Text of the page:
Historic Chinese club Yanbian Funde folds days before new season due to disagreements over payment of $36 million in unpaid taxes
Yanbian, nestled in the remote far northeast of China and closely tied to the area's football-mad ethnic Korean community, were relegated from the CSL in 2017
The demise of second-tier Yanbian Funde, former national champions, underlines the precarious nature of Chinese football and the harsh financial realities that many teams face in the country
Yanbian drew comparisons with 2016 Premier League champions Leicester City after they emerged from the doldrums of China's second division to challenge the CSL elite
But Yanbian, nestled in the remote far northeast of China and closely tied to the area's football-mad ethnic Korean community, were relegated in 2017
Shanghai: A proud football club near China's border with North Korea has folded days before the new season because of $36 million in unpaid taxes, angering its diehard fans and leaving players stranded.
The demise of second-tier Yanbian Funde, former national champions, underlines the precarious nature of Chinese football and the harsh financial realities that many teams face in the country.
They are the second Chinese team in as many months to implode following Chinese Super League side Tianjin Quanjian, who reformed as Tianjin Tianhai after a scandal engulfed its corporate owner.
Yanbian drew comparisons with 2016 Premier League champions Leicester City after they emerged from the doldrums of China's second division to challenge the CSL elite.
That year, newly promoted Yanbian finished ninth in the CSL, China's top flight, despite the club's striker Sun Jun calling them "the poorest soccer team in China".
But Yanbian, nestled in the remote far northeast of China and closely tied to the area's football-mad ethnic Korean community, were relegated in 2017.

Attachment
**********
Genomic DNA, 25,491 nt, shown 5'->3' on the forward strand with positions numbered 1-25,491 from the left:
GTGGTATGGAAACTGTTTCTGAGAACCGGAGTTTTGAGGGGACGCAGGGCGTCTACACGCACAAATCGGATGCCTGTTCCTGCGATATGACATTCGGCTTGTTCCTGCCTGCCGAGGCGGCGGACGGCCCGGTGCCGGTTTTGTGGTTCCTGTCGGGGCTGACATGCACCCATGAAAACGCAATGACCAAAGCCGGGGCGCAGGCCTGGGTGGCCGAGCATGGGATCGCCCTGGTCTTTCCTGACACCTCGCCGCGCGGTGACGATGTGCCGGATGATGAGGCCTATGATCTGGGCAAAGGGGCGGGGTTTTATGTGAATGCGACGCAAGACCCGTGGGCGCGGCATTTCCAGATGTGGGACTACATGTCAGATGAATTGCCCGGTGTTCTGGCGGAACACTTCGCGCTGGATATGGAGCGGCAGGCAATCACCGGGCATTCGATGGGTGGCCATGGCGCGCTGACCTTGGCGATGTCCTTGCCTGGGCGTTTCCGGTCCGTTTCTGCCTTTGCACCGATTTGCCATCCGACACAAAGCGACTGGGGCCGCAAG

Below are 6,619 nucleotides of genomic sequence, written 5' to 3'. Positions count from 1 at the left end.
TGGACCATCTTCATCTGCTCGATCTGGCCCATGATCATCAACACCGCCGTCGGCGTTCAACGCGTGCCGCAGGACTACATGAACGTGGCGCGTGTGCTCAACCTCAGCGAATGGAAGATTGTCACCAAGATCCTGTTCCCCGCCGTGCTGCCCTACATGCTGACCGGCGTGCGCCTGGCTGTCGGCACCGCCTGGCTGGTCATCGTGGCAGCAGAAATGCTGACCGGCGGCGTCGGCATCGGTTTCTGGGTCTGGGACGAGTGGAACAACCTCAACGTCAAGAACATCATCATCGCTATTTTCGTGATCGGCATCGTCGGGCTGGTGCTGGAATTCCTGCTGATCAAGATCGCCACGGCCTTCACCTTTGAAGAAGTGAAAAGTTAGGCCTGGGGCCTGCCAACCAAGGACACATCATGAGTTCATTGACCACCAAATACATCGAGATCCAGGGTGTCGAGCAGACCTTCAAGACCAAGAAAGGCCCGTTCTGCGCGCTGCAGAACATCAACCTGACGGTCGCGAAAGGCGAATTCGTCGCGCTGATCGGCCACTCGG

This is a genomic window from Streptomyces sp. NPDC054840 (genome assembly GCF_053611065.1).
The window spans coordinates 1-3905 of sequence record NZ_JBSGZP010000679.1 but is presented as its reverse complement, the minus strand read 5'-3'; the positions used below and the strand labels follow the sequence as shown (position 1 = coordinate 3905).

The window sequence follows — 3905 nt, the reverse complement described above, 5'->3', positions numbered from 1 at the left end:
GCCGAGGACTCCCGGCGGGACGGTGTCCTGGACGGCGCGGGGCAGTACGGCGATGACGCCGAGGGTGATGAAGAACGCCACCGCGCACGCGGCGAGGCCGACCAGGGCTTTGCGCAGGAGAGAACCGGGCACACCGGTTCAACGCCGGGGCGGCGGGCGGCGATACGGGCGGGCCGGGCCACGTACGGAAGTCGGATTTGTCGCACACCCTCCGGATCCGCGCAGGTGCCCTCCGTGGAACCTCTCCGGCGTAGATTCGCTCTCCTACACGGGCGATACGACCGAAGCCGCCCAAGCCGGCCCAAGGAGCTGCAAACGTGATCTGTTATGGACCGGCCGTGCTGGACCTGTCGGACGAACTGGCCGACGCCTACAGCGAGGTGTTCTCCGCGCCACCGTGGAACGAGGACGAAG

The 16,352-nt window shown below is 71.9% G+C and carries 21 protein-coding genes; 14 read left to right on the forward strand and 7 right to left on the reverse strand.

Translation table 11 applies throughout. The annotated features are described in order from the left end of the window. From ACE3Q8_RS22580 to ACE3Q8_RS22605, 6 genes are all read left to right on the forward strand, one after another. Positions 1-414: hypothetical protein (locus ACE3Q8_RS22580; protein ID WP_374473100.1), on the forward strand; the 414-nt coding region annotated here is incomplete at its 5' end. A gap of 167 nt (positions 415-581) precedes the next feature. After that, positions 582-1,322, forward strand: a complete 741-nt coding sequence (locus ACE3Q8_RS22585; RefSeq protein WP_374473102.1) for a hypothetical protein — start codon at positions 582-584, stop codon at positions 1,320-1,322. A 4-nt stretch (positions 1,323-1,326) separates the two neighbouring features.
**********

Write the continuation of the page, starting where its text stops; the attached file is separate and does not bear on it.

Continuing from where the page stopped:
And they were dissolved this week when majority shareholder Funde Holding Group pulled the plug following disagreements over who should pay a soaring 240 million yuan ($36 million) tax bill, Chinese media said.
Fans, powerless to save their club, are heartbroken and angry. "I'm very disappointed and cannot calm down, I feel betrayed," said Jin Bo, president of fan group YB Supporters, blaming conflict between Funde and local sports authorities, who were a minority shareholder.
"Our fans' association will be dissolved later too because we lost our reason to exist and we will not support other teams," said the 30-year-old, whose group has 80 members.
Yanbian have a long history. They were formed in 1955, were champions of China a decade later and a founding member of the country's first professional football league in 1994.
The club has a special place in Chinese football because of its close links to the area's large ethnic Korean population.
The club was their pride and joy — a way to express their minority identity — and the team traditionally drew on players from the area.
"Yanbian Funde is a team harmoniously combined between Koreans and other ethnic groups and it is very important to football fans and local people," said Jin, who supported the club most of his life.
Players and staff have likewise been left in limbo with League One, China's second division, kicking off in the second week of March. Yanbian will not be in the competition and media reports on Wednesday said the squad was unable to pay the bill for their hotel in South Korea, where they were training for the new season.
Curiously, the club were signing players even as matters unravelled behind the scenes. Lorin Burba, who represents Argentine striker Agustin Torassa and Albanian defender Albi Alla, plans to lodge a protest with FIFA over the club's "reckless behaviour".
He called the treatment of 30-year-old Torassa "disturbing".
"The player signed a pre-contract with Yanbian and afterwards terminated the employment relationship with his former club," Burba, co-founder of BFM Bode Football Management, told AFP.
"Upon arriving in South Korea to sign the contract, Yanbian inexplicably retracted. My client has been left in the middle of the street for no apparent or just reason," added Burba.
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